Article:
Drivers -- No Problem
Robots Meet DARPA's "Grand Challenge"
by Mark Sedenquist
of the race:
National Qualifying Event in Fontana, California by Mark Sedenquist
Winning Strategies by robot analyst Mark Helmlinger
Race Reminiscences by Megan Edwards
Primm, Nevada, was the site of a truly historic road trip on Saturday, October 8th. At about 2:30 p.m., "Stanley," a driverless VW Diesel Touareg, crossed the finish line at the DARPA Grand Challenge after successfully negotiating a 131.5-mile desert course that looped around the Mojave Desert on both sides of Interstate 15 just south of Las Vegas. This was the second race sponsored by the Defense Advanced Research Projects Agency, offering a $2 million prize to the autonomous vehicle that could finish the course in ten hours or less. (The first Grand Challenge was held in March, 2004 - click here for the story.)
Twenty-three autonomous vehicles sponsored by universities, businesses, and individuals left the starting gates one by one as a spectacular dawn lit the sky behind Buffalo Bill's Casino at the Nevada-California border. They were embarking on a trek that would test their automotive design, the accuracy of their sensing equipment, and the intelligence of their software programs as they faced a number of off-highway challenges. The course featured nine cattle guard crossings, a steep bridge, three tunnels, straight runs across dry lake beds, twisty mountain grades, deep sand, dirt, pavement, and gravel roads, and a dangerous climb and descent over the 3,436-foot Beer Bottle Pass. Increasing the challenges of the course designed by the DARPA officials, Mother Nature added high winds and dust devils to the mix.
Nearly all the robot racers traveled farther than any of them were able to do in 2004, and five of them completed the entire course. In order of arrival, the bots who completed the trip were "Stanley" (sponsored by Stanford University), "H1ghlander" and "Sandstorm" (both sponsored by Carnegie-Mellon University), "KAT-5" (sponsored by the Gray Insurance Company) and the six-wheel drive mega-truck "TerraMax" (sponsored by the Oshkosh Truck company). TerraMax spent the night alone near mile 98 and finished the course on Sunday, bringing the Grand Challenge to a sixteen-ton end.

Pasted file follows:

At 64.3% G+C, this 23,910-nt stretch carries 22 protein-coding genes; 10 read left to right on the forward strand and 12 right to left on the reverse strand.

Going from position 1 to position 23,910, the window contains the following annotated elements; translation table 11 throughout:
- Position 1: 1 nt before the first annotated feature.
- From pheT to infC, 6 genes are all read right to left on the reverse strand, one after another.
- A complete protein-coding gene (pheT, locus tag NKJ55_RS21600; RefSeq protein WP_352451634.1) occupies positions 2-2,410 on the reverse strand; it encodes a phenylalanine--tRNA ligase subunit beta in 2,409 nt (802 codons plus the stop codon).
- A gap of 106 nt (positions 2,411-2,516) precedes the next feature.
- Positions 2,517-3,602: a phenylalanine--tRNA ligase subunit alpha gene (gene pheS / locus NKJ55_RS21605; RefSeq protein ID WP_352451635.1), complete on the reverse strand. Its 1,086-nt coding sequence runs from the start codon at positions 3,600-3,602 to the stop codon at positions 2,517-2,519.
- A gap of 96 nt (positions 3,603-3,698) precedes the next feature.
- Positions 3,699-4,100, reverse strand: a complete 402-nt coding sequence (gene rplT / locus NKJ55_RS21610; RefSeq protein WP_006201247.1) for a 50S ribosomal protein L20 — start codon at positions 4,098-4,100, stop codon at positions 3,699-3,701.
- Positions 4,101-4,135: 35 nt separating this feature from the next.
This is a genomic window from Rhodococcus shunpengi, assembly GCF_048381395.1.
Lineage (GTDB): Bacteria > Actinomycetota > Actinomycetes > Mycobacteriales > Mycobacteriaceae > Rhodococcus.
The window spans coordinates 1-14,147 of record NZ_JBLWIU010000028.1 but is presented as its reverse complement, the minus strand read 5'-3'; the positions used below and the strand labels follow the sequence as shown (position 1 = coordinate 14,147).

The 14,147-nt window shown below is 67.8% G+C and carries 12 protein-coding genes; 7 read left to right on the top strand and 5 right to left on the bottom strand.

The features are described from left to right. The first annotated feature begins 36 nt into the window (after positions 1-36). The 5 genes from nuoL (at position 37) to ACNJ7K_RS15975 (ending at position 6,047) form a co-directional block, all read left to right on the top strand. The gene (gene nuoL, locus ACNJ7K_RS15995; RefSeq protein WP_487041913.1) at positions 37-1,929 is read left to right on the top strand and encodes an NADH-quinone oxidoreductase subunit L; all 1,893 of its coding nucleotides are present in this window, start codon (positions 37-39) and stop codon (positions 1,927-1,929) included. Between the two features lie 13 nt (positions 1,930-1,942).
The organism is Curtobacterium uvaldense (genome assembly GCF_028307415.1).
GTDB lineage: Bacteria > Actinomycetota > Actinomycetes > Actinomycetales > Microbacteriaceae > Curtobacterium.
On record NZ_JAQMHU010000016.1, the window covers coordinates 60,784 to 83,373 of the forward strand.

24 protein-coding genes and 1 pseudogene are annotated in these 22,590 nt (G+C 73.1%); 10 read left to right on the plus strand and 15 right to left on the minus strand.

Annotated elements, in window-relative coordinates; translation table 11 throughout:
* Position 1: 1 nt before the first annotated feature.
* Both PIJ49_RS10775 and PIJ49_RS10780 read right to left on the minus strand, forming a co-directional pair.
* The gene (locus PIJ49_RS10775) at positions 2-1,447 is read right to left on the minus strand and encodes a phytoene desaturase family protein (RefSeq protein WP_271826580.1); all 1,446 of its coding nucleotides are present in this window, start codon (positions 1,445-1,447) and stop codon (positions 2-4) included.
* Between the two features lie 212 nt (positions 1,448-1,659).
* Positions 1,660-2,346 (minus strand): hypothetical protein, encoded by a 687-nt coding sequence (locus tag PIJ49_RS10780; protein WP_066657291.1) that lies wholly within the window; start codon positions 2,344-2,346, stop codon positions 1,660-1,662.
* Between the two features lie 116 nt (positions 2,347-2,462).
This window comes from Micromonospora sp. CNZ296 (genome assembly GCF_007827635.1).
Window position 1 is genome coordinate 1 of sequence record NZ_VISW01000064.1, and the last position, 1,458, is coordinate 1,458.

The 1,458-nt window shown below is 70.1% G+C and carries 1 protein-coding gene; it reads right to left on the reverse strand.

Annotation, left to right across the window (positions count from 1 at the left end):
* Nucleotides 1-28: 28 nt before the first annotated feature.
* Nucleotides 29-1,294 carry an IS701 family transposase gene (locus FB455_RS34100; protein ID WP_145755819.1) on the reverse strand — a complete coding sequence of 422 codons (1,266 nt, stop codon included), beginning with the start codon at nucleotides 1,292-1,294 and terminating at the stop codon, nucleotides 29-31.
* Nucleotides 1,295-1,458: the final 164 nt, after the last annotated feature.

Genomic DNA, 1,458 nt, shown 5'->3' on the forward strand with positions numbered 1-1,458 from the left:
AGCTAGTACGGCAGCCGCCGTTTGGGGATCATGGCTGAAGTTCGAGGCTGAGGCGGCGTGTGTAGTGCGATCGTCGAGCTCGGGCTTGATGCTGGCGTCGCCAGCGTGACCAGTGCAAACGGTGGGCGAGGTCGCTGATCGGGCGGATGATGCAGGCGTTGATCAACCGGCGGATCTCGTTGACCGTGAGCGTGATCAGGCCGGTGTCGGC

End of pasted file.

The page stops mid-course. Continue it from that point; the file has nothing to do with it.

All the bots used a variety of GPS and inertial navigation systems. Radar and laser sensing devices "painted" complex 3-D maps of the topography through which they were driving. Then complex algorithm software made decisions about the speed, direction, and route that each would follow. As a spectator, it was difficult to comprehend the programming skill required to create software programs that could enable the bots to navigate roads that would task fully-sighted human drivers. One of the crowd favorites fell victim to a common problem faced by thousands of off-highway enthusiasts each year. A simple but fatal flat tire stopped "Dexter" (Deployable EXtreme Terrain Enabled Robot) at mile 97 late on Saturday.
As at the first DARPA event, an enthusiastic crowd cheered each bot as it took off into the unknown with only its artificial brain to guide it. In spite of mishaps and computer failures, it's amazing that over 20% of the vehicles completed the course, and all but two fared better that the best performer at the last race. Autonomous vehicle technology has come a long way in eighteen months.
Next week, RTA's robot analyst Mark Helmlinger will provide an overview of what worked and what didn't, and we'll have more pictures of the bots, their creators, and the only road race in history to boast "No Drivers -- No Problem."
October 9, 2005